The birth and death of a scene

All things have their time and place. Things begin, they grow, they flourish, they stabilize, they fade, they die. 

At least, this is how things that are natural and organic progress. 

But not everything is natural in this world. We have artifice. We have constructions.

natureart

Constructions are not inherently bad things. We often use them to make the world a better place.

Thus–it’s not the fact that something is a construction or is artificial that makes it bad. 

What can be bad is when people mistake the artificial for a natural thing, and make assumptions based on this mistake.

Let me talk of an application of this process by talking about something important to me, namely, a subculture that I’ve been a part of for more than half of my life…

I’m talking of the goth/industrial scene.

ministry

 

 I started to become part of this scene late in high school.  I had been introduced to the music (skinny puppy) by a friend without even knowing what it was.  By 1990, I had gotten to know more of the music and by 1991 had been introduced to a dance club where they played such music.  I was becoming part of a scene, even if I didn’t know it.. 

I was not alone in this.  There were many of us. We were there for various reasons–and I do not claim to speak for all of us, but I know why I was there.  I was there because of where I came from.. there were specific social and material conditions that led me to this place and made me fit in there.  I was one tree growing up in a forest… 

It was natural and unplanned.  We had our place, we knew the time, we showed up. 

But natural things grow, mature, and die. 

goth is dead

It has been over 20 years since I got involved in this scene.  I’ve been a part of it as much as I could.  I met my best half in this scene. I’ve found many, many friends in this scene–some of my best. 

But I’ve also watched the scene move into its latter stages.. and I’ve seen it start to fade, I’ve seen it struggle, and I’m pretty sure that it’s dead. 

The reason I think this can be summed up in one observation.

A subculture that is alive and thriving does not bother with advertising itself. It does not need to promote itself, it merely has to exist–because it exists through the communal desire of everyone to be there.

The goth/industrial scene is no longer at that place. It has been depleted.  Many who used to feel at home there, have left it.. moved on to other places.  To them, the need to be there is absent.  This does not mean that some people have not found the scene and become a part of it–they have–but they have not been there in nearly the numbers that were there before.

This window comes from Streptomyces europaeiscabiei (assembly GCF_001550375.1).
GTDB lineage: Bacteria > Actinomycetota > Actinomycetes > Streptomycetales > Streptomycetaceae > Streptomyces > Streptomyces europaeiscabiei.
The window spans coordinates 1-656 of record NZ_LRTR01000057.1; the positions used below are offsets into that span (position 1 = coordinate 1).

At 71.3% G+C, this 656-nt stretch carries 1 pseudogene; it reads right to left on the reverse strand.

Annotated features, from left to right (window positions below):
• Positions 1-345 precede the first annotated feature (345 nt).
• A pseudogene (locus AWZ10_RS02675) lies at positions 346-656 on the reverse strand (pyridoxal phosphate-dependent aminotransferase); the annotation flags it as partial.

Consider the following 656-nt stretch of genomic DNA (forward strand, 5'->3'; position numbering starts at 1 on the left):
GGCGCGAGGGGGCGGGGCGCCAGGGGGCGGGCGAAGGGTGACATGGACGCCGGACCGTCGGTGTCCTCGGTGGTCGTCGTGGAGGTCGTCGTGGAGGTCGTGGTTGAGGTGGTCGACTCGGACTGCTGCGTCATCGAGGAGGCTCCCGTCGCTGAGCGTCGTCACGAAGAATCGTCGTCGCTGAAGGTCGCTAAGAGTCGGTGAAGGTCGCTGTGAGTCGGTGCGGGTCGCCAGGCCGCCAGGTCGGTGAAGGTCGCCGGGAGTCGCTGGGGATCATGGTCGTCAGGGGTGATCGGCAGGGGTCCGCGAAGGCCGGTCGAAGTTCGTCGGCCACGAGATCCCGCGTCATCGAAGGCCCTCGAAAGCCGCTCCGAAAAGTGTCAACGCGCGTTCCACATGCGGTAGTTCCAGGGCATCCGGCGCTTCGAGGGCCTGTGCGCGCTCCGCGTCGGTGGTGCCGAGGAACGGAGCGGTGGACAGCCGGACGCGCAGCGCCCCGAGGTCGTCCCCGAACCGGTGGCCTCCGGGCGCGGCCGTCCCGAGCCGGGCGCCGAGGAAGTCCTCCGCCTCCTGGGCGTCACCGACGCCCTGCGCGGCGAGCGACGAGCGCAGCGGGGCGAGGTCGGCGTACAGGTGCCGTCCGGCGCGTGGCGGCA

Because of this, the scene has had to compete for attention to survive.  This means that it has to promote itself.  It has to fight against other scenes to host its events. It suffers from failures of attendance at crucial events.

The scene has become a construct. It is no longer a natural thing. When it is just one of many options for people–then it has stopped being a scene and it is just a club, a flavor, a choice.

It has become something to consume, a product. That doesn’t make it wrong or bad or a failure–but it is not the same as it was before.  It is no longer an organic, growing thing. It is something that I will continue to support and will feel a part of, but it is dead, and I know it. 

Now–to be a bit snarky for a moment–I do have a recommendation for how the scene–or something like it could be reborn. Here are the steps:
1. People invested in the scene should reset their priorities.
2. They should move to the suburbs.
3. If they have a significant other, they should think about having some kids.
4. They should then raise the kids in a manner that prizes boredom, the normal life, and conformity above all else.
5. They should also start voting Tea Party Republican to produce the kind of political and social climate that helped generate industrial music in the first place.

Then, in about 15 years, there will be a whole new crop of youngsters who felt as we did.

And a new scene will be born. 

 

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About Prof. Woland

I contain multitudes. Come meet us.
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2 Responses to The birth and death of a scene

  1. Jerry says:

    Your advice reminds me of God Emperor of Dune. Using oppressive conditions as a pressure cooker to foster an explosion of creativity.

    • Prof. Woland says:

      Heh. I hadn’t thought of that–but it does make sense… at least for the kinds of conditions that led to industrial music. There’s another sci-fi book about something similar–Frederick Pohl’s Starburst–where a crew of smart people are sent on a colonizing mission to Alpha Centauri to a planet that doesn’t exist.. mainly to force them to deal with limited resources to push their mental development and problem solving abilities. The premise has some flaws and it goes a bit overboard.. but it was an interesting tread…

      http://www.sfsite.com/~silverag/starburst.html

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